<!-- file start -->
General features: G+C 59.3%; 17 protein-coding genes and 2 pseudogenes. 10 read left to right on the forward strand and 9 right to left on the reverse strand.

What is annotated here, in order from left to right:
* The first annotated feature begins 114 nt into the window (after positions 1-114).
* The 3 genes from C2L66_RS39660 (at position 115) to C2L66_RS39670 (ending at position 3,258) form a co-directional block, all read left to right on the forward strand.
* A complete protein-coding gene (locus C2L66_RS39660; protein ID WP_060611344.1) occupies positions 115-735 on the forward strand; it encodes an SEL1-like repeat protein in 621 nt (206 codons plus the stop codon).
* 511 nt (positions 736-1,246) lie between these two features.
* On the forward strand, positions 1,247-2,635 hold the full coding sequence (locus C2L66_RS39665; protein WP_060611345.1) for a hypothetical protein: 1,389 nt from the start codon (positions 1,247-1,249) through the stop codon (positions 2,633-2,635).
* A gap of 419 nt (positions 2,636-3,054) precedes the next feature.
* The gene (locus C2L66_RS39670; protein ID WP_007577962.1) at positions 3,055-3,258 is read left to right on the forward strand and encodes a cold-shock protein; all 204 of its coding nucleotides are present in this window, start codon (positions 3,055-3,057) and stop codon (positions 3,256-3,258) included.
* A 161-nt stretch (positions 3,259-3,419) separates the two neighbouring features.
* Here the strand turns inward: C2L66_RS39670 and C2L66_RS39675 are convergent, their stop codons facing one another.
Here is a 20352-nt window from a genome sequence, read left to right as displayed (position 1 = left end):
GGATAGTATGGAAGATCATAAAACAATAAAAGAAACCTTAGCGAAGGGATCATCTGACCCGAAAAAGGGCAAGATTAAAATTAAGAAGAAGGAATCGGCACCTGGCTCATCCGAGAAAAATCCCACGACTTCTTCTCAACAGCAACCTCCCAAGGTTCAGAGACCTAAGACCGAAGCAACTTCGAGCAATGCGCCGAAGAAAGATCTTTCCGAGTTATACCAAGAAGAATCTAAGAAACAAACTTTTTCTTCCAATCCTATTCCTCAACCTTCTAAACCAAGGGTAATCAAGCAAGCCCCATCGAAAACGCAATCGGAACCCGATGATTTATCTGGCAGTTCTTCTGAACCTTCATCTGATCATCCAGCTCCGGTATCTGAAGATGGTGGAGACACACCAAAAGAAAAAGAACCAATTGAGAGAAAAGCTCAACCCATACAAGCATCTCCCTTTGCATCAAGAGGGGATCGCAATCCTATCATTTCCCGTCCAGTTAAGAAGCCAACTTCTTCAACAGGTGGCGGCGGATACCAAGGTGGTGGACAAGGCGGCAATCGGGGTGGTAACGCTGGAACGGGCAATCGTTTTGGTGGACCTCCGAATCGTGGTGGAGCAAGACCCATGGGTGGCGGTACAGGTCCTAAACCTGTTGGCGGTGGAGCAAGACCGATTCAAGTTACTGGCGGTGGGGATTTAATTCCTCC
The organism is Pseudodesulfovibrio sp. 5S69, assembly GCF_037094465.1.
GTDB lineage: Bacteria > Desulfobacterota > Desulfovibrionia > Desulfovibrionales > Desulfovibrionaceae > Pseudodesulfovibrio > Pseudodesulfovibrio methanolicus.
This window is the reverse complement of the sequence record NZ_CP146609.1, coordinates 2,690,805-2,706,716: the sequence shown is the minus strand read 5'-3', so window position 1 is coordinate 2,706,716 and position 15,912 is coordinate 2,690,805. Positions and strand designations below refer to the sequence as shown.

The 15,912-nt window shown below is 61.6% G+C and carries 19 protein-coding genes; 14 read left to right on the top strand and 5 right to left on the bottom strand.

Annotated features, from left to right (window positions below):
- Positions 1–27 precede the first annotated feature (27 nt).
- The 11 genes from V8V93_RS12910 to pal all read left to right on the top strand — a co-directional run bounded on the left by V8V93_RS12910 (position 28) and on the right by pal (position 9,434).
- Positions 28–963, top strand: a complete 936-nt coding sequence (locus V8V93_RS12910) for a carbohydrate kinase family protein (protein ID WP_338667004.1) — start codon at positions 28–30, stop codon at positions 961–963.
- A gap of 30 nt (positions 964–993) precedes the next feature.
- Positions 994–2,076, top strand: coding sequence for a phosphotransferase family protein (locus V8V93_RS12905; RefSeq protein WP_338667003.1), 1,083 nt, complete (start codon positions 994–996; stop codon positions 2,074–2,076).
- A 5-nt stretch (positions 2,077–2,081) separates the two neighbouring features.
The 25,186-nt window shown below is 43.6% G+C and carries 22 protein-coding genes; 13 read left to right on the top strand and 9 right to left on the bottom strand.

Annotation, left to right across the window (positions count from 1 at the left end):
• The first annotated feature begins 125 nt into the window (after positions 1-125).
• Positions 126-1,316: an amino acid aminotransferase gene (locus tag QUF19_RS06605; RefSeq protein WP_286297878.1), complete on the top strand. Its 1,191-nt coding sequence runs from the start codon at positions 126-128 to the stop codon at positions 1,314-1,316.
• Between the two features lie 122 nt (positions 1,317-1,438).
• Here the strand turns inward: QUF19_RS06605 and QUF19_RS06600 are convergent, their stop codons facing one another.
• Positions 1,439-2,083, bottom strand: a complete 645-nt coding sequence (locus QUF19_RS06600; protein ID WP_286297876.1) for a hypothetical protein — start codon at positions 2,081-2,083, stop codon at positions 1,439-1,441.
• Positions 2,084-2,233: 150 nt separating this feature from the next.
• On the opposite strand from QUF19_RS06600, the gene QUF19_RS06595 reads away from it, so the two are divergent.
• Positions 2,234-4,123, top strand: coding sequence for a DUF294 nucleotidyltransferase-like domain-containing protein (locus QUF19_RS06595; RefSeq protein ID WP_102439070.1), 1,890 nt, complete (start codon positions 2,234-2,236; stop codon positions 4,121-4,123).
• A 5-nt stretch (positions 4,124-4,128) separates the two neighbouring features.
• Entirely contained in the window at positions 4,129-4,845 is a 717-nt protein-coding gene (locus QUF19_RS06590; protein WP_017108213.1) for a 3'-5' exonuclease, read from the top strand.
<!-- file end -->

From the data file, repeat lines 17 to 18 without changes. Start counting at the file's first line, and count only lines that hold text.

The 15,912-nt window shown below is 61.6% G+C and carries 19 protein-coding genes; 14 read left to right on the top strand and 5 right to left on the bottom strand.

Annotated features, from left to right (window positions below):